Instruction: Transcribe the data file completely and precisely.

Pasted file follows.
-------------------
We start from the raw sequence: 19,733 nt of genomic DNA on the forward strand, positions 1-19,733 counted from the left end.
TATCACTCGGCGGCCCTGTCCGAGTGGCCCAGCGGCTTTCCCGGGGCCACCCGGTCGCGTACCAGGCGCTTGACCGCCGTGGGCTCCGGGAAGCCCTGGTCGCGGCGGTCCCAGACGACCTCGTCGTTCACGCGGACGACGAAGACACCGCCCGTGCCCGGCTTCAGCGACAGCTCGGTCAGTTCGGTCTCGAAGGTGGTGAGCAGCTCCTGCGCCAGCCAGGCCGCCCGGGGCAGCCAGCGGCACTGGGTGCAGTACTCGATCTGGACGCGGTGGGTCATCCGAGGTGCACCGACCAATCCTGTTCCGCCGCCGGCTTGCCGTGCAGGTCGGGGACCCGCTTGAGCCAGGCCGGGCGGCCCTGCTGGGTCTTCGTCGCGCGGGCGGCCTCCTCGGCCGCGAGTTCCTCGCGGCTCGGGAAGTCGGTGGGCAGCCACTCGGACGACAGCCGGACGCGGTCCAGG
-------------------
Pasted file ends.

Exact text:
We start from the raw sequence: 19,733 nt of genomic DNA on the forward strand, positions 1-19,733 counted from the left end.
TATCACTCGGCGGCCCTGTCCGAGTGGCCCAGCGGCTTTCCCGGGGCCACCCGGTCGCGTACCAGGCGCTTGACCGCCGTGGGCTCCGGGAAGCCCTGGTCGCGGCGGTCCCAGACGACCTCGTCGTTCACGCGGACGACGAAGACACCGCCCGTGCCCGGCTTCAGCGACAGCTCGGTCAGTTCGGTCTCGAAGGTGGTGAGCAGCTCCTGCGCCAGCCAGGCCGCCCGGGGCAGCCAGCGGCACTGGGTGCAGTACTCGATCTGGACGCGGTGGGTCATCCGAGGTGCACCGACCAATCCTGTTCCGCCGCCGGCTTGCCGTGCAGGTCGGGGACCCGCTTGAGCCAGGCCGGGCGGCCCTGCTGGGTCTTCGTCGCGCGGGCGGCCTCCTCGGCCGCGAGTTCCTCGCGGCTCGGGAAGTCGGTGGGCAGCCACTCGGACGACAGCCGGACGCGGTCCAGG